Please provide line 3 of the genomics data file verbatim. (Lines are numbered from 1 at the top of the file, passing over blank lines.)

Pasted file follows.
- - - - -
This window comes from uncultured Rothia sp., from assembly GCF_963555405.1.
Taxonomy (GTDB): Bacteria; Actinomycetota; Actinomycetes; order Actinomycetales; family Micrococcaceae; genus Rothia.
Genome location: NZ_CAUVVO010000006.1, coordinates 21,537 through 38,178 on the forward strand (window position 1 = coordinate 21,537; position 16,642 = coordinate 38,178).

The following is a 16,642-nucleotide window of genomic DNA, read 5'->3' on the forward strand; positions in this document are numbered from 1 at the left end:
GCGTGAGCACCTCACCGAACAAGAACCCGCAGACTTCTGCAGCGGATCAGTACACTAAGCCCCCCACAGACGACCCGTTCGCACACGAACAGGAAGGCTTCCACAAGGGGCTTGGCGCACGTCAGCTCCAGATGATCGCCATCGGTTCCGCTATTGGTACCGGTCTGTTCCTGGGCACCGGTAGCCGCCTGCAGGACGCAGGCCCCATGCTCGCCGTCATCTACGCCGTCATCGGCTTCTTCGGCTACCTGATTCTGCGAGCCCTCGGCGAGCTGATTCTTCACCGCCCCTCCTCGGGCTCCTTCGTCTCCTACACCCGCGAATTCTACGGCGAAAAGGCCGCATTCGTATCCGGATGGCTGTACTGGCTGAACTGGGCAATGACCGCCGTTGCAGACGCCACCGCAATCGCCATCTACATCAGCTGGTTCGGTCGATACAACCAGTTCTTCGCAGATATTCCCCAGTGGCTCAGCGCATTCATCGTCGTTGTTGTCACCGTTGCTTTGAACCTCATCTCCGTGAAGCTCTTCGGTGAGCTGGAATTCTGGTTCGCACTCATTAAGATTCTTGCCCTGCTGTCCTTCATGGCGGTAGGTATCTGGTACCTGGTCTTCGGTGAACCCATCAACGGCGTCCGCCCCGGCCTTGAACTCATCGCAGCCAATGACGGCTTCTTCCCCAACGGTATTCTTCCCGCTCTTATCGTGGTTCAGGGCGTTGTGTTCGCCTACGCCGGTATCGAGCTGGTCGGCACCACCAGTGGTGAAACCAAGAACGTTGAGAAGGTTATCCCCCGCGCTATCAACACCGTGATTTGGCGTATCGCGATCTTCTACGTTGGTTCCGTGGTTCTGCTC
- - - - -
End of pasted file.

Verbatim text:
Genome location: NZ_CAUVVO010000006.1, coordinates 21,537 through 38,178 on the forward strand (window position 1 = coordinate 21,537; position 16,642 = coordinate 38,178).